Just Be Honest

May 20, 2006
Getting tough isnt a complete solution to illegal immigration.

If you watch cable news you’ll get the sense there is breaking news every 10 minutes or so, but that’s deceiving. One of the wonders of our times is the speed at which information spreads. Everything is news the first time it’s announced, even if it’s not “newsworthy.”

So, most of those alerts are really a deception, though of a fairly obvious and benign sort, to get our attention. If any of us believes we have to sit and wait for important news, we’re deceiving ourselves.

On the other hand, some irregular or illegal activities are just so routine that no one sees anything unusual about them, but there is deception in this, too. Illegal immigration seems to have flared into “news” in the past year or so, but a more honest assessment reveals a situation that has been ongoing for decades, regularly, if you will.

Illegal immigration has become a widespread concern for two reasons, I believe: First, just as news spreads further, faster than in past decades, information sinks deeper, too. Today’s average citizens are better informed about important and complex information than in the past. Second, we recognize a problem that may or may not be worse than it ever was, but it remains wrong. There are legal alternatives.

We have deceived ourselves for too long, so let’s be honest. Illegal immigration is a serious problem. It drives up the cost of public education, health-care services, safety forces, and insurance for ordinary citizens. Census figures show that without illegal immigrants in Arizona, California, and Texas, each of those states would have at least one fewer Congressional district. Which means that some states have lost Congressional representation as a result of illegal activity. Worst of all, by not addressing illegality we warp our general respect for all laws and standards.

The first step toward resolving the illegal immigration problem should be reaffirming the established immigration laws — and that’s going to demand honesty on all sides. Because no problem continues on for so long without lots of deception, let’s be clear about whom is responsible, and who needs to come clean.

Illegal immigrants, of course, are the first offenders here. It’s hard to be hard-hearted about this, but it’s true that someone who wants to be a good citizen shouldn’t start that effort by breaking the law. Those who want to be citizens should make their intention clear, and then be given a reasonable time and opportunity to sort out their illegality.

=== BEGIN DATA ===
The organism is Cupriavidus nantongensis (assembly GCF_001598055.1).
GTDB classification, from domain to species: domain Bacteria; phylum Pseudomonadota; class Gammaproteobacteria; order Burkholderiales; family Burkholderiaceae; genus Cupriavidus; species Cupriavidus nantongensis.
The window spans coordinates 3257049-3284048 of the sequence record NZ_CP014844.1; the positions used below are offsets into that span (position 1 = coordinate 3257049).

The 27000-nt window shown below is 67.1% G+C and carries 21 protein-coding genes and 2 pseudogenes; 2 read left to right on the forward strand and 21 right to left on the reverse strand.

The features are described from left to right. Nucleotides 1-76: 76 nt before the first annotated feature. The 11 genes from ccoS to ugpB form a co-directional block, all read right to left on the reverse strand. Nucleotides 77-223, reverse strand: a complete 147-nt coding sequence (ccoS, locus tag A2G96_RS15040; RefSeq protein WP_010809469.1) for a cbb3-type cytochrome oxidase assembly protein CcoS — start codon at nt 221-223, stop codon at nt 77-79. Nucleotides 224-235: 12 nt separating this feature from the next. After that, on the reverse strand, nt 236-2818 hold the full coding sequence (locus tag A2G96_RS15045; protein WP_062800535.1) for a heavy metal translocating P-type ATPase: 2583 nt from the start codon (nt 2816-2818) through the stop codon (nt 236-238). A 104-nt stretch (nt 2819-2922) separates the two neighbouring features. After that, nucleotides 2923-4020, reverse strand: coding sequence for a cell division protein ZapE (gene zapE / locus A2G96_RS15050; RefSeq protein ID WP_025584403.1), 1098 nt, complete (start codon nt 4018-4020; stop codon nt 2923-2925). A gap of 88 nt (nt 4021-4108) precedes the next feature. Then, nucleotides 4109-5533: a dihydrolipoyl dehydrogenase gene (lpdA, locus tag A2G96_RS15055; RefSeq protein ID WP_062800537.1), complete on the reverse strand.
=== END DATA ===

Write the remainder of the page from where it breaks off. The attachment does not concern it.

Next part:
Federal and state government officials must acknowledge their role in allowing illegal activity to go unchecked for so long, and to propagate so many other problems. And, in that acknowledgement, they must give citizens a reasonable expectation that in the future borders will be secured and the threats to public safety will be addressed.

Employers — very likely including some in the metalcasting industry — must acknowledge their role in the problem, too. Most of these companies are accessories after the fact, but they remain responsible. And, manufacturers that expect fair treatment from the government in areas like trade-law enforcement, environmental standards, and tax policies, for example, cannot at the same time expect to avoid the honoring immigration and labor laws. Anyone employing illegal aliens is taking an unfair advantage of their competition, their customers, their employees, and their fellow citizens.

Finally, all citizens need to do more than express outrage or indifference. Because we are more aware and better informed than we were in past decades, we must raise our expectations of our governments, of each other, and of ourselves to ensure that we aren’t deceived any longer.

About the Author

Robert Brooks | Content Director

Robert Brooks has been a business-to-business reporter, writer, editor, and columnist for more than 20 years, specializing in the primary metal and basic manufacturing industries. His work has covered a wide range of topics, including process technology, resource development, material selection, product design, workforce development, and industrial market strategies, among others. Currently, he specializes in subjects related to metal component and product design, development, and manufacturing — including castings, forgings, machined parts, and fabrications.

Brooks is a graduate of Kenyon College (B.A. English, Political Science) and Emory University (M.A. English.)